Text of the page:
Ars Poetica

To grasp, like Prometheus, the fire — without
the power to give it away ...
— Betty Adcock

At first a silhouette on the horizon, then
turning solid, like Schiller coming up the path to meet
the adorable sisters, and they, pretending not to watch,

their hearts, all the time, pounding,
driven by the same spring force (that would

tear them apart), the same force that drives
the salmon upriver, against the current, the odds,
back to the home pool, even as
the autumn mind, in spite of itself,

turns backward, with the same feverish glow as autumn
gives to the summer’s leaves, a deceptive glamour,
warming the past with an amber light, like brandy
held up to the fire, or the sun sinking at dusk
into the water, into the Baltic Sea
each night, where, in the mythical depths

of Lithuanian folktale, lies the amber castle
of the female sun, burning in the dark water,
a globe the color of harvest, aglow
there in the depths of the past, though
the amber, congealed sap of a once

living force, is broken into bits, and the mythic
castle with it — strung now as beads, and hung,
a charm, around the neck of a daughter,
like the one in a Greek dream, picking flowers
when the earth opened,

and in a swirl of violet cape and the pounding of hoofs,
the dark god broke out of the earth
driven by the same spring force, consequential
and mortal,
and up there, hanging over the mythic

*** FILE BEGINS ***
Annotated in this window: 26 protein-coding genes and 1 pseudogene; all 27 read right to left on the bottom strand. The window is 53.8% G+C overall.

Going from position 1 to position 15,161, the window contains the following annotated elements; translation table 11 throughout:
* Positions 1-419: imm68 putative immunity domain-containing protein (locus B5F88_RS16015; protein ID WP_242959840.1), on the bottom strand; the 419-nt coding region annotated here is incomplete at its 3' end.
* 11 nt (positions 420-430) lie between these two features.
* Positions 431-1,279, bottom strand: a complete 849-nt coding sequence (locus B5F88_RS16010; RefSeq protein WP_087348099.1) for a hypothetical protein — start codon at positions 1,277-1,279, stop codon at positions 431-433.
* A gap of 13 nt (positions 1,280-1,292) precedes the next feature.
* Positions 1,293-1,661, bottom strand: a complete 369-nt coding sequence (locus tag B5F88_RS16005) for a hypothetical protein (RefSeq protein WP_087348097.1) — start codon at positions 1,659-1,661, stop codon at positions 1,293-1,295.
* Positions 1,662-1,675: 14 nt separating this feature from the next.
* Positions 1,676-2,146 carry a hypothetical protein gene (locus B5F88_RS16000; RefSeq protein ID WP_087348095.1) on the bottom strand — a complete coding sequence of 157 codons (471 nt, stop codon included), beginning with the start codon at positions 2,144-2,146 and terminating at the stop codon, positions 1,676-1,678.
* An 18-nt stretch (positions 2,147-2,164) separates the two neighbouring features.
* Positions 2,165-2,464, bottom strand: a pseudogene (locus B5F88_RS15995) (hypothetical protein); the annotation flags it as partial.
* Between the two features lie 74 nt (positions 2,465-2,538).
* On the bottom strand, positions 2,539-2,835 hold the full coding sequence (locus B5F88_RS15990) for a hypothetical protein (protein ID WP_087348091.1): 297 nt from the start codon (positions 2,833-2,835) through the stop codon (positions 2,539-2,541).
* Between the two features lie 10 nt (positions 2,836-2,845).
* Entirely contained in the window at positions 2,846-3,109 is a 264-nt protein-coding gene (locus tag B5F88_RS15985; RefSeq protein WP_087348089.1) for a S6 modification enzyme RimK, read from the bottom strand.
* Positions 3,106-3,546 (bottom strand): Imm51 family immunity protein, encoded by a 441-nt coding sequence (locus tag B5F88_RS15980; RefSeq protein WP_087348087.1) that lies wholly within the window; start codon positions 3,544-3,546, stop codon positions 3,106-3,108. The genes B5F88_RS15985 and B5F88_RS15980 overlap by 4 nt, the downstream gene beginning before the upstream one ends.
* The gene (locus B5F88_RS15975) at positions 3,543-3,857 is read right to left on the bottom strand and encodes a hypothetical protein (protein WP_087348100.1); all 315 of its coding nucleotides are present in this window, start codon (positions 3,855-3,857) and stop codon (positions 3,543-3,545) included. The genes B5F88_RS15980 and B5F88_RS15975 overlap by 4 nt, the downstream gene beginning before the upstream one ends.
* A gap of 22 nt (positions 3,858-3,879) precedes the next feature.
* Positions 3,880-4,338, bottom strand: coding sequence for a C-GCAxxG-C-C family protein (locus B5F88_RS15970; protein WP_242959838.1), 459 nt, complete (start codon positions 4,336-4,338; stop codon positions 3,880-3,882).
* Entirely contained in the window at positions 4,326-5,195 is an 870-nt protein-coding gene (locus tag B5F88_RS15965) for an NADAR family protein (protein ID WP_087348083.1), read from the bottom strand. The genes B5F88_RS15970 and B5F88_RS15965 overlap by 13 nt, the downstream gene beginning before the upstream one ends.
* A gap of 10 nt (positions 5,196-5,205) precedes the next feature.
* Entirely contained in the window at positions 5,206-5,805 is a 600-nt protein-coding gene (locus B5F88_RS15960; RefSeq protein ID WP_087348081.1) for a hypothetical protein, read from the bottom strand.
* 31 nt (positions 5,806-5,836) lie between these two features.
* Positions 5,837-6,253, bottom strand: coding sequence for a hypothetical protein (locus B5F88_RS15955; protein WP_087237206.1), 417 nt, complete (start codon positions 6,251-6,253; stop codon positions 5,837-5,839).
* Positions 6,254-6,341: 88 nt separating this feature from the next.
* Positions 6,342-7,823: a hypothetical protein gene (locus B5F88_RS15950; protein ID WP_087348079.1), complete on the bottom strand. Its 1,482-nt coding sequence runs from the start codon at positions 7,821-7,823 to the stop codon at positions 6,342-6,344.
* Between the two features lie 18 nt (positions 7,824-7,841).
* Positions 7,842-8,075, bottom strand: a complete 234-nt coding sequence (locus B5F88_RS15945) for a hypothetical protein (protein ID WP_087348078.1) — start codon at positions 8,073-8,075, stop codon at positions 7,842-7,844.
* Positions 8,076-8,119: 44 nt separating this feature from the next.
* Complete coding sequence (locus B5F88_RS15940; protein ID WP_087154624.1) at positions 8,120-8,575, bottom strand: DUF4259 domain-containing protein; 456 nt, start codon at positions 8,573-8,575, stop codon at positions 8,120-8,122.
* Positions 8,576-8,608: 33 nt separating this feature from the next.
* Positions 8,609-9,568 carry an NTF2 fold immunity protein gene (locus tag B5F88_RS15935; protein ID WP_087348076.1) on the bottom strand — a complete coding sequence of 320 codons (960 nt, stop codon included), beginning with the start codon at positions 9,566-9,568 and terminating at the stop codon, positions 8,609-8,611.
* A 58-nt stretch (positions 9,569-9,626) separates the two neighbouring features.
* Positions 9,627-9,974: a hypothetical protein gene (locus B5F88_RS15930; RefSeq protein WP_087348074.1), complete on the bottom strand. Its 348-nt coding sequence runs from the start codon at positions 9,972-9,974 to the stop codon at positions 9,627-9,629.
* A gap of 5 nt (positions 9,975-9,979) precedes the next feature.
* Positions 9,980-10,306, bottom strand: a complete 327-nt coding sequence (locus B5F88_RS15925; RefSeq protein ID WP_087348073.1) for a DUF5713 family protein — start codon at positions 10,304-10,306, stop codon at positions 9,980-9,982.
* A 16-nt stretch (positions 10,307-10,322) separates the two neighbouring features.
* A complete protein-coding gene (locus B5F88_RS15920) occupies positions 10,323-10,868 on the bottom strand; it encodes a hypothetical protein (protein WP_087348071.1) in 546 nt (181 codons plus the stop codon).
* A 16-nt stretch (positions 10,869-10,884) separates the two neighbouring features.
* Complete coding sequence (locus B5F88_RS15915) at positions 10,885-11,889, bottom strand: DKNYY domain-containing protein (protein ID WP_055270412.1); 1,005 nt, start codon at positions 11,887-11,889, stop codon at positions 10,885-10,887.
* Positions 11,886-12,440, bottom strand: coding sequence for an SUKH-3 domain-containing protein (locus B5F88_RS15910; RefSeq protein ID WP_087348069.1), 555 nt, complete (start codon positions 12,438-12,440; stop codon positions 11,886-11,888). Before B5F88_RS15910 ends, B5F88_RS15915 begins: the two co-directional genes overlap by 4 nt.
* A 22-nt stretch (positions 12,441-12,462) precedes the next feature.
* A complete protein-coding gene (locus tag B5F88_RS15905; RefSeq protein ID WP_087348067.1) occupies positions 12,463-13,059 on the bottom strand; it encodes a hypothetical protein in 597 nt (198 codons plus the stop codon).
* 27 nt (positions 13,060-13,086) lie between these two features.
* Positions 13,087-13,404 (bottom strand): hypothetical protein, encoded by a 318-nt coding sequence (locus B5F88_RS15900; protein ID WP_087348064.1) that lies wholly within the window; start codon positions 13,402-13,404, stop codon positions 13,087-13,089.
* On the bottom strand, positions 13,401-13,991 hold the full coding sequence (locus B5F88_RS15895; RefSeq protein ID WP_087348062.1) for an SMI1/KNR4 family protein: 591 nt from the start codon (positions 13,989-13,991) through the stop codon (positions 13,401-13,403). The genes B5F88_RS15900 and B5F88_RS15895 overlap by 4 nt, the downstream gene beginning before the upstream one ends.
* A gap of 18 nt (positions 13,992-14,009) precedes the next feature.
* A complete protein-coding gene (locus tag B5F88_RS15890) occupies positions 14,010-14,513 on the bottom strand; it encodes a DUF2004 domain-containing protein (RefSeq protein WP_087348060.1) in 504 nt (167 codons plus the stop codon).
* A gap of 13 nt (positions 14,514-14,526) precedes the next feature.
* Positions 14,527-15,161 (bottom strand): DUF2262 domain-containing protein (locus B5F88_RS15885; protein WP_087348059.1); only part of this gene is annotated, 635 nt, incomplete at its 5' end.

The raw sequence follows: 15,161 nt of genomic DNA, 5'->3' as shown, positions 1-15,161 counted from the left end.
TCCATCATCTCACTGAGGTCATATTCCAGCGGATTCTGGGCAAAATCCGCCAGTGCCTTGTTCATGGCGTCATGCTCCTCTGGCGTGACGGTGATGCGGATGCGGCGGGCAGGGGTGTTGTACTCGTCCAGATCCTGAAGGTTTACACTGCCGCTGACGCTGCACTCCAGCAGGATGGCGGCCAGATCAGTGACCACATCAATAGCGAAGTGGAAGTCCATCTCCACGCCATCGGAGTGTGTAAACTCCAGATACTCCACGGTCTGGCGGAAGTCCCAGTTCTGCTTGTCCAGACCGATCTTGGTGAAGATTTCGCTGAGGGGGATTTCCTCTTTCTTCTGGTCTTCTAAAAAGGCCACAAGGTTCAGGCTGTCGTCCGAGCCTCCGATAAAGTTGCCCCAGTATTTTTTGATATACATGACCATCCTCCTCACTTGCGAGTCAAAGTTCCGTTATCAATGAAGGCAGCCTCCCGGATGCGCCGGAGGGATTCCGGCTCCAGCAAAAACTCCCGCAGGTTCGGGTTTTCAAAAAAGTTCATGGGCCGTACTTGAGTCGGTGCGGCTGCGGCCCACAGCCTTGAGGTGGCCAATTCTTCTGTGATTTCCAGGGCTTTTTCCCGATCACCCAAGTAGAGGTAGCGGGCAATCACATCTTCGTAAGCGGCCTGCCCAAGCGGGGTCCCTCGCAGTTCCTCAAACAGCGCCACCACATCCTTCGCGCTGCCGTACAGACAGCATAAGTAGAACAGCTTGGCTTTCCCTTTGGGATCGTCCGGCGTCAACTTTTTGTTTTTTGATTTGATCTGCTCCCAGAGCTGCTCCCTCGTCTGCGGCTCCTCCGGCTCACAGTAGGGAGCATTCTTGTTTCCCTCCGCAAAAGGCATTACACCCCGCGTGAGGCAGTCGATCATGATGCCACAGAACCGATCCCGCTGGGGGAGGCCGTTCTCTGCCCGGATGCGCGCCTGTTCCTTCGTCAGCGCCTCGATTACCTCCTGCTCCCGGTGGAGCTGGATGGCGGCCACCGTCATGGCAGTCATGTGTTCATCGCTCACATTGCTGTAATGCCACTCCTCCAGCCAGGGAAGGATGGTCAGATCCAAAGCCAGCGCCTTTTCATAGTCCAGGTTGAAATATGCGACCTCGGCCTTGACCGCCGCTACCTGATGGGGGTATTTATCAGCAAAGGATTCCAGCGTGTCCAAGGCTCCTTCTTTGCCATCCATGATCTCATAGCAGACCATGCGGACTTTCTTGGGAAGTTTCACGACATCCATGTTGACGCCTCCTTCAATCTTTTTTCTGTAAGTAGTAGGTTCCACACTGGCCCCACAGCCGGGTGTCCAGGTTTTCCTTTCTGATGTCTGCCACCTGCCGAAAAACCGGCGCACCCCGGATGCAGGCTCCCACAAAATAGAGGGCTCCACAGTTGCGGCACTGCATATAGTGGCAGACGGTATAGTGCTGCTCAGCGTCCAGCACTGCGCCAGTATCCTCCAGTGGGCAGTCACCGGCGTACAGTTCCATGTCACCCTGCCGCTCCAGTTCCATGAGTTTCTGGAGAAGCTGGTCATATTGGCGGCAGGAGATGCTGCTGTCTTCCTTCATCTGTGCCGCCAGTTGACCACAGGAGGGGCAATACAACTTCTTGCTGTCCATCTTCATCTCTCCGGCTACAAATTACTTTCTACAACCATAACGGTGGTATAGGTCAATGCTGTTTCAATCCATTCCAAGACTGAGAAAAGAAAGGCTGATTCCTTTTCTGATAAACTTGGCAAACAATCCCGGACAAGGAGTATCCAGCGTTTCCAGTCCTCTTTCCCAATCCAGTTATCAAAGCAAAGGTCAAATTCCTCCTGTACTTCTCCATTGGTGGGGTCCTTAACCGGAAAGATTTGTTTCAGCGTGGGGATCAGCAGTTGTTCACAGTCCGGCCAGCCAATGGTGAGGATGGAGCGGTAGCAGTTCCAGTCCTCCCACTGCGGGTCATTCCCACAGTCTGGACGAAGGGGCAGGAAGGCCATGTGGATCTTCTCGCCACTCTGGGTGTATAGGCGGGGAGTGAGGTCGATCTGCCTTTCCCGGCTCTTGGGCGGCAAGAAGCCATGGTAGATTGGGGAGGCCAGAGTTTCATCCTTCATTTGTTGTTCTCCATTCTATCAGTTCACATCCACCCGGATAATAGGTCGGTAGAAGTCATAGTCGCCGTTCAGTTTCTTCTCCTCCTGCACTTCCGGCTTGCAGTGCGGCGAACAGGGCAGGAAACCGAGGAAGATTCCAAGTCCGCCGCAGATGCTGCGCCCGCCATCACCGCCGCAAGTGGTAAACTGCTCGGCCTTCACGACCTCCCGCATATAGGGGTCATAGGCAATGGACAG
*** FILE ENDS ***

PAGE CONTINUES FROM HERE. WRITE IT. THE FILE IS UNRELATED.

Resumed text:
fields of what recurs and recurs (though never the same,
and never to be reconciled) — what is that?
    A hot air balloon filled

with passengers who paid to be raised
in a basket, to be up there looking down on
the ground where they live, a place shrunken now
beneath their gaze, while their bloated shadow floats
like a jellyfish in a green sea, barely a smudge on the pastures below,
the trace of their passage less than a breath of smoke
from a coal-fired engine — a blast of tarnished air
from the actual past, heavy metal delivered from memory.
Useless to warn the girl, whose

hand will always be reaching out for the flowers, or
the sisters inflamed with Schiller, as he with the tricolor
dream of a world he could never inhabit ...
  useless to comfort

the eyeless Tiresias who knew how terrible was
wisdom when it knew itself useless,
  and useless to read

the names on the shining black wall of the Vietnam
Memorial, the text of exactly what war has accomplished — 
and look, there, standing high above the tragic scene,

not the little figures of the wise ancients that Yeats saw
carved into the deep blue stone — but there, standing high
above Arlington, against the blank lapis of the sky:
a horse with the torso and head of a man, yes,
it is Chiron, the last of the hybrids, the wise and terribly wounded
centaur for whom immortality was a curse,
   and he gave it away

to Prometheus, who stole the god’s fire and gave it away,
as art gives the power to give it away,
for that fire is the gift that cannot be held,
for it will burn to an ash those (born
and born again, war without end) who would hold it.
More Poems by Eleanor Wilner